They’re crawling up the sides of houses, swarming driveways, munching crops and generally causing a creepy nuisance around town.
Mormon crickets have invaded Arlington this year in startling numbers, with residents trying desperately to figure out how to keep the exploding population under control.
“We’re just overrun,” said Jessica Gossett, who works at the local library. “Now my kids won’t even go out to play.”
The problem has gotten so bad in recent days that roughly 50 people turned out Friday for a community meeting at the Arlington City Council chambers to discuss possible solutions, which ranged from poisons to predators to building a physical barrier around local homes.
Jordan Maley, extension agent for Oregon State University in Gilliam County, said it is already too late to have much of an effect on this year’s Mormon cricket outbreak, but he encouraged everyone to come together later this winter to collaborate on a long-term treatment plan.
“We want to develop a strategy for taking care of these things,” Maley said. “They may be around for a while.”
In the short-term, residents are left to hose the insects off their garage doors and sweep them off their sidewalks. One woman said she has been scooping up the bugs and drowning them in a bucket.
Mormon crickets are not actually crickets, but members of the katydid family. They take their common name from Mormon settlers in Utah, who encountered them while pushing westward. They can grow up to 2-3 inches as adults, hatching from their eggs in the spring and undergoing seven stages of development known as instars, where they essentially outgrow and shed their skin.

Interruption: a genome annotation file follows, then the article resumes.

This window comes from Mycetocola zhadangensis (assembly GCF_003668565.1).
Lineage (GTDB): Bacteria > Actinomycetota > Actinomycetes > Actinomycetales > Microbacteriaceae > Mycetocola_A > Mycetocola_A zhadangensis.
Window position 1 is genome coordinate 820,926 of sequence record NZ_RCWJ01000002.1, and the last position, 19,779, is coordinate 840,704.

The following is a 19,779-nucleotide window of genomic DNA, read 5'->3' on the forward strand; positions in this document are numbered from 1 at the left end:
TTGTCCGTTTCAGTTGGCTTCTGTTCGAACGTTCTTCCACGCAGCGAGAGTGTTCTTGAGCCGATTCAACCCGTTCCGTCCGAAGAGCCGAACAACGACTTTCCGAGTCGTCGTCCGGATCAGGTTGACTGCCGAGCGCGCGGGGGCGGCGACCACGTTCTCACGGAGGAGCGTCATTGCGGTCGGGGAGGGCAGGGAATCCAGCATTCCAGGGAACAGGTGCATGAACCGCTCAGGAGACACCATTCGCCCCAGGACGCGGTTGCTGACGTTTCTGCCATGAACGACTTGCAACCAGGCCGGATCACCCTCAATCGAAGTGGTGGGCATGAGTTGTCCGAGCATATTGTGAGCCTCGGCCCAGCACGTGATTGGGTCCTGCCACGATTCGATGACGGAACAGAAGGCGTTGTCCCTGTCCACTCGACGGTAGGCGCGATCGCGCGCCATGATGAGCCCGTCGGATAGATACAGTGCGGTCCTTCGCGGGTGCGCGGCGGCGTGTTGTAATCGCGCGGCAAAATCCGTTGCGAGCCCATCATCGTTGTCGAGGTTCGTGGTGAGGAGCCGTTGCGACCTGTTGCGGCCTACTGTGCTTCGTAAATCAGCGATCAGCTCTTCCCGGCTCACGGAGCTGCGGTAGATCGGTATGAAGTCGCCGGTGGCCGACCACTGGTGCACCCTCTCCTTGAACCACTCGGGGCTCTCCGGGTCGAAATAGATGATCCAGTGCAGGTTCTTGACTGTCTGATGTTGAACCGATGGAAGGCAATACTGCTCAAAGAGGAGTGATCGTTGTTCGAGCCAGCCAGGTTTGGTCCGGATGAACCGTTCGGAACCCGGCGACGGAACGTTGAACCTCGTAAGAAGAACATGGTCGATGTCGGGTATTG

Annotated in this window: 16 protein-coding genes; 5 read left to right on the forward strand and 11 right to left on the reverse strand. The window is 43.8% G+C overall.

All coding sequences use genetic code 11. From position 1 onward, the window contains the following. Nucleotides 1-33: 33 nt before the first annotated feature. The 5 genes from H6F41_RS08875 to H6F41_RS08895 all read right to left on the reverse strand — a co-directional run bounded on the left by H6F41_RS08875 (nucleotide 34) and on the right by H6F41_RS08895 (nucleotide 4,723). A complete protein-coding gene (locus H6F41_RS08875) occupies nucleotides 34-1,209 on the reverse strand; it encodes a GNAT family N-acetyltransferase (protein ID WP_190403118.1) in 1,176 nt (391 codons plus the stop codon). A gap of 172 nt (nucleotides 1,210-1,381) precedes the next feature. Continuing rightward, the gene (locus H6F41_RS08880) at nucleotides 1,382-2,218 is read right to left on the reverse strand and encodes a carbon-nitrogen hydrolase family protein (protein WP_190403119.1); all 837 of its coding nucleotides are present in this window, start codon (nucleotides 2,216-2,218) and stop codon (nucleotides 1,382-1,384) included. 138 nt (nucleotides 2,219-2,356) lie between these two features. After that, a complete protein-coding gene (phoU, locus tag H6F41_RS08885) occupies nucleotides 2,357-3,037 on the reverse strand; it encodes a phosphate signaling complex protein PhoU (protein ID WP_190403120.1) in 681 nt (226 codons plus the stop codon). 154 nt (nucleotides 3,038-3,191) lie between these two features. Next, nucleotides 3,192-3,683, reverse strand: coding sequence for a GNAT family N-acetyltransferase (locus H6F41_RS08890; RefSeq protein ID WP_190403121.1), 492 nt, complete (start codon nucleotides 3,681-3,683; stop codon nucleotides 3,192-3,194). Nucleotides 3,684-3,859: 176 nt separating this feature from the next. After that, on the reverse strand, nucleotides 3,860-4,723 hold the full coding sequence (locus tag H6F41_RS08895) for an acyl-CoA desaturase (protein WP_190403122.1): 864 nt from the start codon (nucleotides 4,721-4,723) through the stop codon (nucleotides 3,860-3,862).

“If you’ve ever seen one of these things, they’re horrendous looking,” Maley said.
Females are capable of laying more than 100 eggs during the summer months, according to Paul Blom, an entomologist with the Oregon Department of Agriculture. Blom, who is responsible for 18 Eastern Oregon counties, attended Friday’s meeting to share a few thoughts about withstanding the infestation.
A multitude of birds and animals naturally prey on Mormon crickets, Blom said, including seagulls, crows, chickens, turkeys, rodents and coyotes. Physical barriers can also work, he added, since Mormon crickets are flightless.
As for chemicals, Blom gave a few options such as carbaryl — commonly sold in stores as Sevin bait. Because Mormon crickets are cannibalistic, the poison kills not only the insect that took the bait, but others that prey on it as well.
Whatever the treatment plan, Blom said the problem needs to be dealt with collectively by the community. Otherwise, the insects will just keep coming.
“If you’ve treated your section and no one else does, you’ve gone nowhere,” Blom said. “You guys really have to coordinate and treat it as a big block issue. You will be more successful if you do.”
Apart from being a real nuisance in town, the sheer volume of Mormon crickets this year may pose a threat to crops as well. Charlie Anderson, who farms wheat up Blalock Canyon west of Arlington, said this is the most Mormon crickets he’s seen over the past decade. And, what’s more, they’ve started chowing down on his fields.
Anderson figures he’s already lost 1 percent of his crop, and at the rate it’s going it could be as much as 5 to 10 percent.
“There’s too many of them,” he said. “I don’t think there’s enough product to treat this now.”
The U.S. Department of Agriculture’s Animal and Plant Health Inspection Service, or APHIS, does have a Western rangeland grasshopper and Mormon cricket control program that covers federal lands. According to Blom, APHIS will occasionally help state and private landowners, though they are required to split the cost.
Maley said landowners need to be on the lookout this growing season so they can formulate a community-wide plan of attack moving forward.
“Hopefully through this growing season we can build up enough information to find out where these things are, and what we’re dealing with,” Maley said.
Contact George Plaven at firstname.lastname@example.org or 541-966-0825.